Peace told the hospitalist the he wanted treatment, wanted to live. Though his wishes were honored, the fear spawned by that night’s encounter has never left him. Not only was much of what the physician told him true (the long recovery, the dependency, the expense beyond insurance coverage, though the article itself is proof that all this was temporary), but he continues to have to cope with something he had not understood before: “…my existence as a person with a disability was not valued. Many people—the physician I met that fateful night included—assume disability is a fate worse than death.”
Peace contends that the health profession’s stereotyping of people with disabilities is widespread and “…the ultimate insult. A highly educated person who should be free of bias and bigotry deems your very existence, your life, unworthy of living.” He knows that many people with disabilities live in fear of doctors and hospitals. To prove it he offers anecdotes from memoirs, including one in which a doctor appears to offer pro-active assistance in suicide, rather than simply comfort care as an alternative to life-saving treatment.
Diane Coleman and Stephen Drake’s commentary offers more anecdotal evidence of how the attitudes of medical professionals threaten the lives of people with disabilities even if only the withdrawal of life sustaining care would render their illnesses terminal. They postulate a “best case scenario” in which the doctor’s remarks were either “innocent and well-meaning” or the result of a NY law requiring physicians to give patients information about end of life options.
A couple of years ago such a law was considered but not adopted by the Vermont legislature. The current political climate, however, makes it very easy to envision a nightmare future time in Vermont. In that nightmare, the government would have become everyone’s mandatory insurance provider, cost-cutting would have become the marker of medical success, doctors would be required to list end of life options, and assisted suicide would be legal. In that time, every person facing serious illness would be justified in feeling the paralyzing fear people with disabilities feel now and would feel even more strongly then. The reality is that no one whose continued existence requires care is safe in our culture. It would be less safe if assisted suicide were legal.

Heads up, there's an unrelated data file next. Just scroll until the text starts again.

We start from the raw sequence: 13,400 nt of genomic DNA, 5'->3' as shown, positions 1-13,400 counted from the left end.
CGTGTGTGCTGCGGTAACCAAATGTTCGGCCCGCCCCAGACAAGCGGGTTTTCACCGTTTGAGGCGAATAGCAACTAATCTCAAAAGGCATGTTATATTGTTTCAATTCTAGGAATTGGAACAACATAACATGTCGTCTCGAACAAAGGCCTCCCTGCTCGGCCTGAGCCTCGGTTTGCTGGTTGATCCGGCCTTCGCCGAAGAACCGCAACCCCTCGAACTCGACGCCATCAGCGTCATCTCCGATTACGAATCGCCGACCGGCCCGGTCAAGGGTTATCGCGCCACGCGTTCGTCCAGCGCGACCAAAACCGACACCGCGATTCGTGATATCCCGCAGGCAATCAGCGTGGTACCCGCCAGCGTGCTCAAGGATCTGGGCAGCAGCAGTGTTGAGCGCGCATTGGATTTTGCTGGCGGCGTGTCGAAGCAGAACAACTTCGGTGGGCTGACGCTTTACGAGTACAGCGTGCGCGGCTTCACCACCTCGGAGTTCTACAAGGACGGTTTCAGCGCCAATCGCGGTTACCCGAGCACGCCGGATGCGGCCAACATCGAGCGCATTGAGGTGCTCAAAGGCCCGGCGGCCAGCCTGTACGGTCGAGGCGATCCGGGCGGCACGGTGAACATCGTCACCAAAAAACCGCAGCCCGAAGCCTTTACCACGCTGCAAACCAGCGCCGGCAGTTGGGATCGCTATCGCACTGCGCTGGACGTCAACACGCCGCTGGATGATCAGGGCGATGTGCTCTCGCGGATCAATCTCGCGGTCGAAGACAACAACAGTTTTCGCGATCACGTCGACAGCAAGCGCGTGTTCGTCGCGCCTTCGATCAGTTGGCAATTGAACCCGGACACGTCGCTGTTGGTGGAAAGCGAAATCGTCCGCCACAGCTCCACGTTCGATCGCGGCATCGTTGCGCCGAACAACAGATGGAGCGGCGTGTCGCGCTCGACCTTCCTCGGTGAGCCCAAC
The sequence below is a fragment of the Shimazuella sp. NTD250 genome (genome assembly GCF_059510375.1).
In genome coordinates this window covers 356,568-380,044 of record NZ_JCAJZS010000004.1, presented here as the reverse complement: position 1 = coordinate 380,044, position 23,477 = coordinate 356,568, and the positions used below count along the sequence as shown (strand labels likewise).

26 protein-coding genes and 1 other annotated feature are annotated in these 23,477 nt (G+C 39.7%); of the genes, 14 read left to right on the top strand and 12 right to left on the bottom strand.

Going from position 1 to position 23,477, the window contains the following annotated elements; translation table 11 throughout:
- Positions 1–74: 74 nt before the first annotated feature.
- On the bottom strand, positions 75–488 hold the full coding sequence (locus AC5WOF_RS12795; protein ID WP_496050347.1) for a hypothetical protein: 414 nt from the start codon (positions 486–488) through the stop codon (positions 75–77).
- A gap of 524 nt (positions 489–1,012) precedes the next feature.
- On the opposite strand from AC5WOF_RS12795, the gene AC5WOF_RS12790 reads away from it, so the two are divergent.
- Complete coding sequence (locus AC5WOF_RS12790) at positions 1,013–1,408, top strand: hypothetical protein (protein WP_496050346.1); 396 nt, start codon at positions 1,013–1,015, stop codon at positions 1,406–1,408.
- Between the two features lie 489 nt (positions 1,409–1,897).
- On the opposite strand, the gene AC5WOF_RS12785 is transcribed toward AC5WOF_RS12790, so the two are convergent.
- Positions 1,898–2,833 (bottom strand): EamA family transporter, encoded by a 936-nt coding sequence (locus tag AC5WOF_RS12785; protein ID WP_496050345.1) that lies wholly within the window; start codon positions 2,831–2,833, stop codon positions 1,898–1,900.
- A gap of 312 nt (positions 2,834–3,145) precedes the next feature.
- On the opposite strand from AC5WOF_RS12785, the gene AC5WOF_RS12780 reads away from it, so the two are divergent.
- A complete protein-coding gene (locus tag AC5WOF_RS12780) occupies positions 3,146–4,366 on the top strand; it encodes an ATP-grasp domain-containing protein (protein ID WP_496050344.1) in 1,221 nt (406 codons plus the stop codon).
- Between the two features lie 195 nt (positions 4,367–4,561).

Coleman and Drake’s commentary explains the fact that the bioethics community has conducted little public discussion of the medical bias against people with disabilities with the following chilling statement: “For a story, of course, you need a survivor who is able and willing to tell it.”
This is the same reason True Dignity believes we don’t have more anecdotes to counter assertions that Oregon’s experience with assisted suicide has proven it to be “safe”, though the ones we do have are horrifying. Dead people tell no tales, whether they are people with traditional disabilities or people disabled by serious illness and either murdered by criminals clever enough to recognize the impunity offered by assisted suicide or who committed suicide with assistance because they felt social or familial pressure, even if unintentional, to spare everyone the emotional and financial cost of their care. In either case, we will simply never know.
True Dignity hopes that Vermonters, and people anywhere the legalization of assisted suicide is being considered, will take charge of their own futures and insist that better care and more safety, both during and at the end of life, be the hallmarks of our future health care system, not subtle or not so subtle pressure toward suicide.